Chicago has—other than maybe New York City—the most punishing education politics in the United States. When Mayor Rahm Emanuel took office in 2011, he inherited a struggling school system and a city with deep budget problems. Sometimes in response to these difficulties, and sometimes in addition to them, he pushed hard for a series of controversial education reforms that most observers agree made his reelection campaign this year much tougher.
Perhaps that’s why, on the heels of his successful (if fraught) reelection victory last month, Emanuel is pushing a less controversial education initiative. Several weeks ago, Emanuel’s office announced a new grants program under the heading, “Early Learning for Immigrant Families.” The program will run for two years and offer annual grants of up to $75,000 “to design and implement unique programming aimed at reducing some of the most prevalent barriers to immigrant family participation in comprehensive early childhood education and development programs.” As far as politics go, early education investments are about as ideologically uncaptured as education policies get.
- Increase the number of immigrant families enrolled in early childhood programming; and
- Deepen the engagement of enrolled immigrant families in the program.
This is also good timing, as Chicago is in the midst of a pre-K expansion. Given longstanding evidence that children of immigrants often enroll in early education programs at lower rates than their native-born peers, initiatives like this one are a step in the right direction to ensure that access to Chicago’s pre-K programs is more equitable.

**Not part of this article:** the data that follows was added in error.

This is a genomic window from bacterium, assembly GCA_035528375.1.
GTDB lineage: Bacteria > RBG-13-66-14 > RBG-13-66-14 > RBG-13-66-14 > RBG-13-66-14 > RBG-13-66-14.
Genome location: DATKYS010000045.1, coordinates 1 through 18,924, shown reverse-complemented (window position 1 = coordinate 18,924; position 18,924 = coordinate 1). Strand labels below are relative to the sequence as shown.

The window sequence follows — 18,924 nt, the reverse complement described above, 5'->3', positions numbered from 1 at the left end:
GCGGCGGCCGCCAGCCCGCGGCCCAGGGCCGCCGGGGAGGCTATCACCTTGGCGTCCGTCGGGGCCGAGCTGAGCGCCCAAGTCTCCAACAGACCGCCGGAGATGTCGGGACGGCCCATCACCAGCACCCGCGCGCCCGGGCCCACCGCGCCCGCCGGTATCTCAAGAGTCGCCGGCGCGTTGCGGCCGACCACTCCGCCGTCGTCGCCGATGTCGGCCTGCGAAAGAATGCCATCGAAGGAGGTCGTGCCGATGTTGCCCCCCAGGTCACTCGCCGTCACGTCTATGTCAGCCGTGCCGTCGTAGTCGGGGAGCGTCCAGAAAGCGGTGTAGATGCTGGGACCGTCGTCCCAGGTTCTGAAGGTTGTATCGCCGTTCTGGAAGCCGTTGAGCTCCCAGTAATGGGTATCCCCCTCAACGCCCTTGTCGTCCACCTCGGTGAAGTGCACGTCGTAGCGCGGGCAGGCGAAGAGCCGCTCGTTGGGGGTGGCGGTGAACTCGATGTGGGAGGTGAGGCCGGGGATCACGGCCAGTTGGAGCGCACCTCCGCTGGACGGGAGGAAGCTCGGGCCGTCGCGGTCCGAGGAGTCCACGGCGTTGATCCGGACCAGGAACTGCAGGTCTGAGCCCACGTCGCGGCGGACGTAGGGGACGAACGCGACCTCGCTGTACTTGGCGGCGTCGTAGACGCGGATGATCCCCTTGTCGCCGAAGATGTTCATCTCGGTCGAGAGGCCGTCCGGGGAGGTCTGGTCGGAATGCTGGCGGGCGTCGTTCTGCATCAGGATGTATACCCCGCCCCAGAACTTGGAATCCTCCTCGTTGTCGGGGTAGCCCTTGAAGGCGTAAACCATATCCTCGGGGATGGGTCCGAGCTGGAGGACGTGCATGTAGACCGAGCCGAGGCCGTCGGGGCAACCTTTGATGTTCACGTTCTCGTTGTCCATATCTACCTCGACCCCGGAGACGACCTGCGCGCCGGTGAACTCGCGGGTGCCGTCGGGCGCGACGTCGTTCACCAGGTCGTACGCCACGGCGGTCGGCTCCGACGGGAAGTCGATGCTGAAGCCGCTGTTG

Experts suggest that immigrant families are less likely to send their children to early education programs because they are unfamiliar with how schools and the broader education system works in the United States. Low family literacy levels and linguistic barriers (when early education programs are publicized primarily in English) may also contribute. Chicago’s new grants should target these specific needs. “Successful respondents,” the city says,
will be able to demonstrate their ability to engage immigrant families; support immigrant families’ knowledge of and participation in comprehensive early childhood and development programs; and work with early childhood providers in facilitating families’ enrollment and retention in early childhood programs.While the primary goal of this program is—and should be—supporting educational equity and effectiveness for their own sakes, there’s a broader context worth mentioning. The long-term economic viability of Midwestern communities like Chicago is deeply intertwined with their ability to attract, train, and retain immigrant families. Supporting early education access for children of immigrants could be a powerful lever in support of this broader imperative.
It’s been clear for a while that pre-K “is having its moment as a favored cause for politicians and interest groups who ordinarily have trouble agreeing on the time of day” (see here for more). In a recent column, New York Times columnist Nick Kristof even suggested that early education’s political palatability was such that it warrants calling a momentary truce in the rest of the education reform wars (something I’ve discussed many times before). But if pre-K can salve Chicago’s deep edu-politics wounds, perhaps pre-K’s political “moment” is deeper and more powerful than anyone has realized.
--Note: This post is part of New America’s Dual Language Learners National Work Group. Click here for more information on this team’s work. Subscribe to our newsletter (click “Education Policy”) on this page.